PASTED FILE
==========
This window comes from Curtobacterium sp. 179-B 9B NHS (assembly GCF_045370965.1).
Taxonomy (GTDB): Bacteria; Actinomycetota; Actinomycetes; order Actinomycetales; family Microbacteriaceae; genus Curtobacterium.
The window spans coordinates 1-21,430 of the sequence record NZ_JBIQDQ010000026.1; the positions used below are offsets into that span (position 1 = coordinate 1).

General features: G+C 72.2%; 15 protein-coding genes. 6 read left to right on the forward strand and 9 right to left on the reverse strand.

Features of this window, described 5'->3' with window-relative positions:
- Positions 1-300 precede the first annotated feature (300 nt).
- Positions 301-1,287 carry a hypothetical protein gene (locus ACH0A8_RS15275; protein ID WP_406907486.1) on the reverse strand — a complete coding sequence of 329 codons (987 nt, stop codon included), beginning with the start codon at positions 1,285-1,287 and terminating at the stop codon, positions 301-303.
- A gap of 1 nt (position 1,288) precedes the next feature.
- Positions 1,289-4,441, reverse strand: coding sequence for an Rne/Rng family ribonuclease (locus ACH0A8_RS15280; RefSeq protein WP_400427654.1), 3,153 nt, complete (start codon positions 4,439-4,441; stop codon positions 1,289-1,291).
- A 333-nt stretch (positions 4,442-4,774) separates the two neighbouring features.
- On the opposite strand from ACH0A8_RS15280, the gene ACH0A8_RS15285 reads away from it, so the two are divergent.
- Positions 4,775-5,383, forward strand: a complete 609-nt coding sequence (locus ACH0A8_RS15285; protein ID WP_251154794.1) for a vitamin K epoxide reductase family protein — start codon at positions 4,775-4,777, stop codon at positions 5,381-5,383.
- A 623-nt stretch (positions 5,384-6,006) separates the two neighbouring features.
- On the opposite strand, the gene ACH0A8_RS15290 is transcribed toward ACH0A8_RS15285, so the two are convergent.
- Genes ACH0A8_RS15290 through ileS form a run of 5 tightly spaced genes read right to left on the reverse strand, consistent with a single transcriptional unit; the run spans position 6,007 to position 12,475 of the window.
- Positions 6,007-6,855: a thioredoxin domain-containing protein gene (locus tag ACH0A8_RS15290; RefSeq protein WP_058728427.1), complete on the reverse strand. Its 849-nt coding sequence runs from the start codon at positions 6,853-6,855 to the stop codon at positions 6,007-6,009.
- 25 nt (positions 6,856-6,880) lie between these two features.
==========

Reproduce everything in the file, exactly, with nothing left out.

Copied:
This window comes from Curtobacterium sp. 179-B 9B NHS (assembly GCF_045370965.1).
Taxonomy (GTDB): Bacteria; Actinomycetota; Actinomycetes; order Actinomycetales; family Microbacteriaceae; genus Curtobacterium.
The window spans coordinates 1-21,430 of the sequence record NZ_JBIQDQ010000026.1; the positions used below are offsets into that span (position 1 = coordinate 1).

General features: G+C 72.2%; 15 protein-coding genes. 6 read left to right on the forward strand and 9 right to left on the reverse strand.

Features of this window, described 5'->3' with window-relative positions:
- Positions 1-300 precede the first annotated feature (300 nt).
- Positions 301-1,287 carry a hypothetical protein gene (locus ACH0A8_RS15275; protein ID WP_406907486.1) on the reverse strand — a complete coding sequence of 329 codons (987 nt, stop codon included), beginning with the start codon at positions 1,285-1,287 and terminating at the stop codon, positions 301-303.
- A gap of 1 nt (position 1,288) precedes the next feature.
- Positions 1,289-4,441, reverse strand: coding sequence for an Rne/Rng family ribonuclease (locus ACH0A8_RS15280; RefSeq protein WP_400427654.1), 3,153 nt, complete (start codon positions 4,439-4,441; stop codon positions 1,289-1,291).
- A 333-nt stretch (positions 4,442-4,774) separates the two neighbouring features.
- On the opposite strand from ACH0A8_RS15280, the gene ACH0A8_RS15285 reads away from it, so the two are divergent.
- Positions 4,775-5,383, forward strand: a complete 609-nt coding sequence (locus ACH0A8_RS15285; protein ID WP_251154794.1) for a vitamin K epoxide reductase family protein — start codon at positions 4,775-4,777, stop codon at positions 5,381-5,383.
- A 623-nt stretch (positions 5,384-6,006) separates the two neighbouring features.
- On the opposite strand, the gene ACH0A8_RS15290 is transcribed toward ACH0A8_RS15285, so the two are convergent.
- Genes ACH0A8_RS15290 through ileS form a run of 5 tightly spaced genes read right to left on the reverse strand, consistent with a single transcriptional unit; the run spans position 6,007 to position 12,475 of the window.
- Positions 6,007-6,855: a thioredoxin domain-containing protein gene (locus tag ACH0A8_RS15290; RefSeq protein WP_058728427.1), complete on the reverse strand. Its 849-nt coding sequence runs from the start codon at positions 6,853-6,855 to the stop codon at positions 6,007-6,009.
- 25 nt (positions 6,856-6,880) lie between these two features.